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Greedy corporations have been on a decades-long bender to take advantage of working people — depressing wages, benefits and job standards, which has led to record inequality and poverty.
Fighting poverty requires expanding and protecting the ability of workers to bargain with their employers…
At Jobs With Justice, we believe that fighting poverty requires expanding and protecting the ability of workers to bargain with their employers to demand higher wages, better working conditions and better living standards. As the nature of work changes, we look at collective bargaining through the union workplace campaign lens, but also through nontraditional forms, including legislative, policy, rulemaking and industry-wide interventions that put more money in workers’ pockets and improve standards and conditions for workers. Only through bargaining do workers have the power to directly confront the corporate actors behind poverty and inequality.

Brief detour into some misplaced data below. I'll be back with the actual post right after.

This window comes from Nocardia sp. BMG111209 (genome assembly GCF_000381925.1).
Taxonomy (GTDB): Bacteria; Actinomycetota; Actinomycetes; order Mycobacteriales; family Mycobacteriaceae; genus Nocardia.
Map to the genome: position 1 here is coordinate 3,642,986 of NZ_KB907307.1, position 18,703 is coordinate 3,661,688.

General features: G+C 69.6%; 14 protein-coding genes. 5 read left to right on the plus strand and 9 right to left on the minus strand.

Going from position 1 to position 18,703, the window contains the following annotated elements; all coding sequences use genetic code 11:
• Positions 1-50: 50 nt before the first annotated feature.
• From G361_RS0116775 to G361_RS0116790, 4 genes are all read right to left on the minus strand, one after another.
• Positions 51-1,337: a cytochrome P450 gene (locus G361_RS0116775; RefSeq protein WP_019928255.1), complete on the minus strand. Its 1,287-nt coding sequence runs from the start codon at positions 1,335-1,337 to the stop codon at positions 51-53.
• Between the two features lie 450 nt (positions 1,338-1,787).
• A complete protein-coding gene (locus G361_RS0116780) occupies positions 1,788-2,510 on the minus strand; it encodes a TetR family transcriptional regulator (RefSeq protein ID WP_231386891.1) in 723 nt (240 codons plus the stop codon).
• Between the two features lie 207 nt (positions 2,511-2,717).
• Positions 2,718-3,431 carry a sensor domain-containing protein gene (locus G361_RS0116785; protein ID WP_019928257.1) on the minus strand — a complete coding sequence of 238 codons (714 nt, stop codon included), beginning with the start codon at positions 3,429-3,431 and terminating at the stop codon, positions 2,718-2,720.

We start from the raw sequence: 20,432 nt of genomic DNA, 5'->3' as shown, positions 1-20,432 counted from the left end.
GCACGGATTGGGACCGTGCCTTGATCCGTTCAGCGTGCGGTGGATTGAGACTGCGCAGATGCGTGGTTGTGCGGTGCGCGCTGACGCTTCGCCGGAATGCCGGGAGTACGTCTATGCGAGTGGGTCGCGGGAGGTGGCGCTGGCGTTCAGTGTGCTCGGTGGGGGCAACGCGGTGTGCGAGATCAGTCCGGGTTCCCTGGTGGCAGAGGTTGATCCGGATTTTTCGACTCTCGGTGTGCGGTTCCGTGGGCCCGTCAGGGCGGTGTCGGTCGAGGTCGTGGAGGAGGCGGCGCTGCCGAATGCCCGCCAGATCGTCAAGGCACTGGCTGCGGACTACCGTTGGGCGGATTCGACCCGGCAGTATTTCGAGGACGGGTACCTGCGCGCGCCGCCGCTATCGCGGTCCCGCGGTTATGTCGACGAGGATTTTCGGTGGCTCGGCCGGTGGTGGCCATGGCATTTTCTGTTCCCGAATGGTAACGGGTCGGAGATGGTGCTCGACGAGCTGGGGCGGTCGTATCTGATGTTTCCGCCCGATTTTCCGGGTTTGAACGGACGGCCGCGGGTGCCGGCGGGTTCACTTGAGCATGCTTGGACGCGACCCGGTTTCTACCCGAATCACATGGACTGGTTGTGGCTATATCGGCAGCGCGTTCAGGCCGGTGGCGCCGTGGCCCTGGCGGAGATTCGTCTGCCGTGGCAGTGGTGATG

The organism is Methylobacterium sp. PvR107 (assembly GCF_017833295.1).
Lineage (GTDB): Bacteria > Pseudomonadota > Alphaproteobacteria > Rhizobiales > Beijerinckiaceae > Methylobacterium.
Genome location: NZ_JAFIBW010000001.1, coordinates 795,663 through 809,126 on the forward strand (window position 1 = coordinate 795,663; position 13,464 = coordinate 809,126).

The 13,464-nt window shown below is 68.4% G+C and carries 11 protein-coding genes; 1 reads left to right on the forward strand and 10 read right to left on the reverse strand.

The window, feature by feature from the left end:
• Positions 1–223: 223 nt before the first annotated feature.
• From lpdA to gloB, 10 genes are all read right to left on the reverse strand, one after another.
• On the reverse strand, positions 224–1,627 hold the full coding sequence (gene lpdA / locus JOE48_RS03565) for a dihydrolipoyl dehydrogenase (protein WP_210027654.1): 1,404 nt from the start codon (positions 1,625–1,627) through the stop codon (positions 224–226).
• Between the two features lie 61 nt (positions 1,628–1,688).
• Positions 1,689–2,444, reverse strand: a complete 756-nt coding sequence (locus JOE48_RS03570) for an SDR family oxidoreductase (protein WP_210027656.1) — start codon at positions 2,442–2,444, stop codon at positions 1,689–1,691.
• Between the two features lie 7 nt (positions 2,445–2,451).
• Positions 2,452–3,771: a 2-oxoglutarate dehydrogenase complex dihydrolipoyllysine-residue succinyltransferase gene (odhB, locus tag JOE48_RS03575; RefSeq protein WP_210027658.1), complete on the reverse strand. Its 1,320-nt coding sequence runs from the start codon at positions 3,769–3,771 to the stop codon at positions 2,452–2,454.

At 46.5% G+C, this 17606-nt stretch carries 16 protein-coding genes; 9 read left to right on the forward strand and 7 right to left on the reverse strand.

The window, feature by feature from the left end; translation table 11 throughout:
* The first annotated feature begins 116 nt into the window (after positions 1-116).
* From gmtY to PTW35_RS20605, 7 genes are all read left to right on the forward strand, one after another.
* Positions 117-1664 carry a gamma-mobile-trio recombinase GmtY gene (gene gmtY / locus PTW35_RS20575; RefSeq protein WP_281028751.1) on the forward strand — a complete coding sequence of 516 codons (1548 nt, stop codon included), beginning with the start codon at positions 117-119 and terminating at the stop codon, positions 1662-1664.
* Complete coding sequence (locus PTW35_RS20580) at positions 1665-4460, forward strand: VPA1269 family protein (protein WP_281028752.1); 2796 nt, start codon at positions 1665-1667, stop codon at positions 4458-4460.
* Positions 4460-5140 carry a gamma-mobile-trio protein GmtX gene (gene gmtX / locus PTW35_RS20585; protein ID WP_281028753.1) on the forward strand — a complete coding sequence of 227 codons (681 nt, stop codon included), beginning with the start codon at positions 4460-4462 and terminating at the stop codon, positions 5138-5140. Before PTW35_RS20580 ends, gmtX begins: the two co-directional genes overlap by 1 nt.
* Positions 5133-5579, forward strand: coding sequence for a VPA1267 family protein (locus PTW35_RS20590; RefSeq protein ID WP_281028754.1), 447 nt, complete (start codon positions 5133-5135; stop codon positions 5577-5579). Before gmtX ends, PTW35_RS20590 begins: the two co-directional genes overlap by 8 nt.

Video From Jobs With Justice San Francisco: Fight for $15 and Just Hours Protest
One example of this effort is our Retail Workers Bill of Rights campaign – led by Jobs With Justice San Francisco. Retail jobs are well understood to be some of the fastest growing and most poorly paid jobs in our economy, and an increasing number of people employed in this industry aren’t able to get the hours they need
to earn enough to support their families. Working with the city’s Board of Supervisors, we pushed legislation to offer workers access to fairer, more predictable schedules. And in response to growing outrage over the turbulence families are experiencing due to a rise in inflexible and erratic schedules, community and labor advocates in a half dozen cities are planning to move similar reforms in 2015.
Beyond winning better scheduling practices from employers, these campaigns – and others like them – have the potential to set workers up for more transformational fights, making bolder demands that increase onramps to collective bargaining and ultimately confront corporate power and fight poverty and inequality.
Sign up now to join the fight for fair schedules and expanded bargaining for workers.
The views expressed in this post are the author’s alone, and presented here to offer a variety of perspectives to our readers.